CRM platforms contain powerful tools that give companies an insight into the buying habits and critical needs of their audience. Savvy teams translate these customer data points into actions that result in increased revenue, shortened sales pipelines, and personalized marketing.
Customer relationship management software is used by organizations to manage their sales, marketing, and customer service efforts. Most are either cloud-based or on-site, and no matter which type you choose, CRM software is designed to streamline and simplify the process of handling customers and prospects. It can be a valuable asset to companies of any size and industry.
CRM software solutions can often support multiple languages, sales channels, and sales models. It is commonly integrated with financial software, HR software, and order processing software. CRMs also provide context and insight into deals and customer requests. And companies can track and plan customer interactions to make the entire sales funnel intentional. As a result, customers benefit from the constant tracking of their information and increased responsiveness from the company.
CRM software typically offers these features:
The most advanced CRM platforms serve multiple business units with contract management, project management, document management, sales goal planning and tracking, invoicing and billing, sales performance and activity monitoring, and campaign mapping and analytics.
No matter what industry you’re in, you probably need a customer relationship management system to organize and track your company’s contacts and conversations throughout the sales cycle.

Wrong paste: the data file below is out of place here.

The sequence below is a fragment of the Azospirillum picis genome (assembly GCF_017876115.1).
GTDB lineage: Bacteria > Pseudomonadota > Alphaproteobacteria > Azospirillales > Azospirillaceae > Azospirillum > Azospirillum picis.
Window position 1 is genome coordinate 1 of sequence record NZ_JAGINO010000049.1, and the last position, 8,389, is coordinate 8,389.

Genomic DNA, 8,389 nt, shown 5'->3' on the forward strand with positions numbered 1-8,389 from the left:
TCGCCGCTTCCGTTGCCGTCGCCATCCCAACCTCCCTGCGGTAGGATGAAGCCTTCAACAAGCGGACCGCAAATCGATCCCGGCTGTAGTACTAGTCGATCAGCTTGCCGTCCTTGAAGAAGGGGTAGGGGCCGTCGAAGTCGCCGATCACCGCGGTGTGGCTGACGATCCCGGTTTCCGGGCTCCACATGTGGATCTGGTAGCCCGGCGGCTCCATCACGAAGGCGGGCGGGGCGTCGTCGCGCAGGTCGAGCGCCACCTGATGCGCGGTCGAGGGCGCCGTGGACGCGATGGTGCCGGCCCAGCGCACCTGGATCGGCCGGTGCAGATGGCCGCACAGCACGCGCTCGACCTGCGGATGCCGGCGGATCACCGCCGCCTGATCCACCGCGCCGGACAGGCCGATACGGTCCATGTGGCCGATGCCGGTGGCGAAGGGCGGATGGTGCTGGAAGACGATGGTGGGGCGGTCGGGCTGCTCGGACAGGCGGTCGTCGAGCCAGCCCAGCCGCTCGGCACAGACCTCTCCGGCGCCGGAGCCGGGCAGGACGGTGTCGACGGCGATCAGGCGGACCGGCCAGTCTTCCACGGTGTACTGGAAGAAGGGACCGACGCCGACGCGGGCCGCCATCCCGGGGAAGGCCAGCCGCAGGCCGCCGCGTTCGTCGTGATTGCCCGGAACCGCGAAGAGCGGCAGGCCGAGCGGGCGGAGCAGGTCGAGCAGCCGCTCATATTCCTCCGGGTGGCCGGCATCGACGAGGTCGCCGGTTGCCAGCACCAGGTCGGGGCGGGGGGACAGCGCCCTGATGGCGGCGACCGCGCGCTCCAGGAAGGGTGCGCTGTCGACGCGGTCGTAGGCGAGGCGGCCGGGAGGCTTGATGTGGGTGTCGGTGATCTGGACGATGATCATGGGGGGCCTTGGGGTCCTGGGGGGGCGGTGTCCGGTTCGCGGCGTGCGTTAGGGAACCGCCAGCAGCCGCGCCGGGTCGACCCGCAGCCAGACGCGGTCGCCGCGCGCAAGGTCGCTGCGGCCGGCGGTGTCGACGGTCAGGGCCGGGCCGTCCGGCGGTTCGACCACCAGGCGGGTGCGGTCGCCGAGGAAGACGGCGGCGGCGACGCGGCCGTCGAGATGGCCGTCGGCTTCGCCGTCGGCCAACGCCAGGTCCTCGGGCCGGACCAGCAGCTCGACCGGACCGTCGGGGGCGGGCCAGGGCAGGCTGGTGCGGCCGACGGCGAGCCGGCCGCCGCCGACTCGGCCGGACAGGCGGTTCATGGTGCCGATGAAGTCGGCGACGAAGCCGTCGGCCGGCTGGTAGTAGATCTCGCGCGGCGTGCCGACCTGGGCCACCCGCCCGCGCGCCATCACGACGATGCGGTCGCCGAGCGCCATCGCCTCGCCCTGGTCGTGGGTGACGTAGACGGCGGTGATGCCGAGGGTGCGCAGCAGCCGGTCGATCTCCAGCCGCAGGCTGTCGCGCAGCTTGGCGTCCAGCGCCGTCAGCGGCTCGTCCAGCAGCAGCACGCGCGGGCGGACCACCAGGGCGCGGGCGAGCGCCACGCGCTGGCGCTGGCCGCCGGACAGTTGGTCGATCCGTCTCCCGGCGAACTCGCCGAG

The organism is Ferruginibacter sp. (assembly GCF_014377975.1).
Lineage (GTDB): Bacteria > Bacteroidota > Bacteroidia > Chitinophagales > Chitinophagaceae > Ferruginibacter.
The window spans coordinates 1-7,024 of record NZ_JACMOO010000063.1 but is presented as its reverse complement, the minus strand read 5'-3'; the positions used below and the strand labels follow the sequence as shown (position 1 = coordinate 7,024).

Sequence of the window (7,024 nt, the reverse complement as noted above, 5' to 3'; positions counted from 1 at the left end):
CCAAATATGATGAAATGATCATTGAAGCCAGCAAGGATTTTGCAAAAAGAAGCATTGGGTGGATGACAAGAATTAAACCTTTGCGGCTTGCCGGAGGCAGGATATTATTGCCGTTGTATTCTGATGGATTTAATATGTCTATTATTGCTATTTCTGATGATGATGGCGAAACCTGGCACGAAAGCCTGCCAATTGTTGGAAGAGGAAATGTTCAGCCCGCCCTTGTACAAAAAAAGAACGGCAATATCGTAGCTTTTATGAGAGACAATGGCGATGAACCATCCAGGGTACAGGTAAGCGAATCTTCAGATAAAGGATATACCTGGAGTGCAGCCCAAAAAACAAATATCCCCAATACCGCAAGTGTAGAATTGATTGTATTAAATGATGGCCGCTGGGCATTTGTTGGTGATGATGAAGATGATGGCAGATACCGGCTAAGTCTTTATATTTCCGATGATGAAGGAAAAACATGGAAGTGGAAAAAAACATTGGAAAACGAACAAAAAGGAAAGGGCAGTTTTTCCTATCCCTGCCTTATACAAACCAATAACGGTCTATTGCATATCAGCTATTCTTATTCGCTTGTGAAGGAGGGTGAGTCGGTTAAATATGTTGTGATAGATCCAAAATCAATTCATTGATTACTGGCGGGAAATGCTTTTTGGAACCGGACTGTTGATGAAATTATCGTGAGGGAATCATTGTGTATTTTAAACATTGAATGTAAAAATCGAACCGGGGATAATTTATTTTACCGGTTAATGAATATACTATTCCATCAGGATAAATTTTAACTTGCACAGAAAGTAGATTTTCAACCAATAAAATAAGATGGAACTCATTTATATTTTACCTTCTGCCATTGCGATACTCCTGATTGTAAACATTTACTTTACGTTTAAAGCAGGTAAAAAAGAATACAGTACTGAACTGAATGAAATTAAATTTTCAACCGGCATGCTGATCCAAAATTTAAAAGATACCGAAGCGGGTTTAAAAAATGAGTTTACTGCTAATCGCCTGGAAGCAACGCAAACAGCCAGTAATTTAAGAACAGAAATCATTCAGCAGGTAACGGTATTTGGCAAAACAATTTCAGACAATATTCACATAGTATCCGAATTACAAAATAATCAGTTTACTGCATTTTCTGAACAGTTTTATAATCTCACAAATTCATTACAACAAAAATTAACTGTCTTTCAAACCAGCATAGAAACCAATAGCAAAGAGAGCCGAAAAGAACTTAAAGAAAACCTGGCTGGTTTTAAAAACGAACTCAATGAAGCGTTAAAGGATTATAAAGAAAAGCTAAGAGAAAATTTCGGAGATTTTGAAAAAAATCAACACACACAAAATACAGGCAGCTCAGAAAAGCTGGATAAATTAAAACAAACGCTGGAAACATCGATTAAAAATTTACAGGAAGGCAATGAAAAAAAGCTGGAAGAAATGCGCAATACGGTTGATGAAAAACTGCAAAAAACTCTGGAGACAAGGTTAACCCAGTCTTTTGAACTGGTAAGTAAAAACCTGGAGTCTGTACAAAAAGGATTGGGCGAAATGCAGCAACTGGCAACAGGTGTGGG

The CRM tool market is full of great software, from bigger players like SAP CRM and Zoho CRM to more up-and-coming names like Agile CRM, Apptivo CRM, Freshsales CRM, Insightly CRM, Sage CRM, and Streak CRM. And if you’re looking for the best free CRM, try the well-known Hubspot CRM to see if it offers what you need.
We’ve highlighted several of the best solutions in the CRM tools list below to help you get a sense of what the market offers and to help you make a faster decision. For a free, custom list of CRM options based on your individual needs, use our Product Selection Tool on the right side of this page.
CRM tools that form the foundation of a business often provide many feature sets that support user behaviors outside of the core sales, marketing, and customer service roles. The most useful CRM systems will include all of these features, either as a native tool or as a direct integration with an outside service.
Contact management tools capture and store a contact’s information for easy follow-up later. At the most basic level, these features act like an address book, where salespeople and internal stakeholders can add names, email addresses, and physical addresses for important contacts.
A good CRM tool will allow you to classify your contact as a lead, customer, prospect, or custom classification.
The most advanced contact management tools will automatically capture contact information when a salesperson interacts with someone on a chat tool, via social media, or through email. These tools require integrated tooling, but they can be useful to save time and effort to keep the CRM up to date.
Sales, client success, customer support, and marketing should all be in the habit of sharing documents and sales assets amongst departments, but often these assets get siloed. This results in out-of-date or inaccurate sales tools and can ultimately hurt your bottom line.